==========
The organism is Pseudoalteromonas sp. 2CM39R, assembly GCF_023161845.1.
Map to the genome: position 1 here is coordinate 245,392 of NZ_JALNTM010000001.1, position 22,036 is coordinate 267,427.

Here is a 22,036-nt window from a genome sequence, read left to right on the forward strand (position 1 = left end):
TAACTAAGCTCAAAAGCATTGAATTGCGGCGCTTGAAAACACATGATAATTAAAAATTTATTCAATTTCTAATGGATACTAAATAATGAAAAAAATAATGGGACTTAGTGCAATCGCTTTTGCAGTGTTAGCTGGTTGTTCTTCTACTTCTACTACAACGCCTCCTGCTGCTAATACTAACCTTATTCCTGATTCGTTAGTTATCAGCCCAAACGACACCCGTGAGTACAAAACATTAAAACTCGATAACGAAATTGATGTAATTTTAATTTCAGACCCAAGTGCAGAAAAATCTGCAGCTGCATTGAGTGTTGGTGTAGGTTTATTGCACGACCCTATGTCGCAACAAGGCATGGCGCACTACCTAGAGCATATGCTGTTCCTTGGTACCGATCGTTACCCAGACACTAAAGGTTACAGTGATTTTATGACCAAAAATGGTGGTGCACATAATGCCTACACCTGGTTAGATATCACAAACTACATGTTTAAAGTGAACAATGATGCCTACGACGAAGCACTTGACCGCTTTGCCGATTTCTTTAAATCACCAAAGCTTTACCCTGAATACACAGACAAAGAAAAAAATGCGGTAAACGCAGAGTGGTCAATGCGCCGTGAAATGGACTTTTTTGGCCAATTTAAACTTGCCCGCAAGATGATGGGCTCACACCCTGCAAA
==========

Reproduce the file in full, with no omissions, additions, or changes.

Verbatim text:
The organism is Pseudoalteromonas sp. 2CM39R, assembly GCF_023161845.1.
Map to the genome: position 1 here is coordinate 245,392 of NZ_JALNTM010000001.1, position 22,036 is coordinate 267,427.

Here is a 22,036-nt window from a genome sequence, read left to right on the forward strand (position 1 = left end):
TAACTAAGCTCAAAAGCATTGAATTGCGGCGCTTGAAAACACATGATAATTAAAAATTTATTCAATTTCTAATGGATACTAAATAATGAAAAAAATAATGGGACTTAGTGCAATCGCTTTTGCAGTGTTAGCTGGTTGTTCTTCTACTTCTACTACAACGCCTCCTGCTGCTAATACTAACCTTATTCCTGATTCGTTAGTTATCAGCCCAAACGACACCCGTGAGTACAAAACATTAAAACTCGATAACGAAATTGATGTAATTTTAATTTCAGACCCAAGTGCAGAAAAATCTGCAGCTGCATTGAGTGTTGGTGTAGGTTTATTGCACGACCCTATGTCGCAACAAGGCATGGCGCACTACCTAGAGCATATGCTGTTCCTTGGTACCGATCGTTACCCAGACACTAAAGGTTACAGTGATTTTATGACCAAAAATGGTGGTGCACATAATGCCTACACCTGGTTAGATATCACAAACTACATGTTTAAAGTGAACAATGATGCCTACGACGAAGCACTTGACCGCTTTGCCGATTTCTTTAAATCACCAAAGCTTTACCCTGAATACACAGACAAAGAAAAAAATGCGGTAAACGCAGAGTGGTCAATGCGCCGTGAAATGGACTTTTTTGGCCAATTTAAACTTGCCCGCAAGATGATGGGCTCACACCCTGCAAA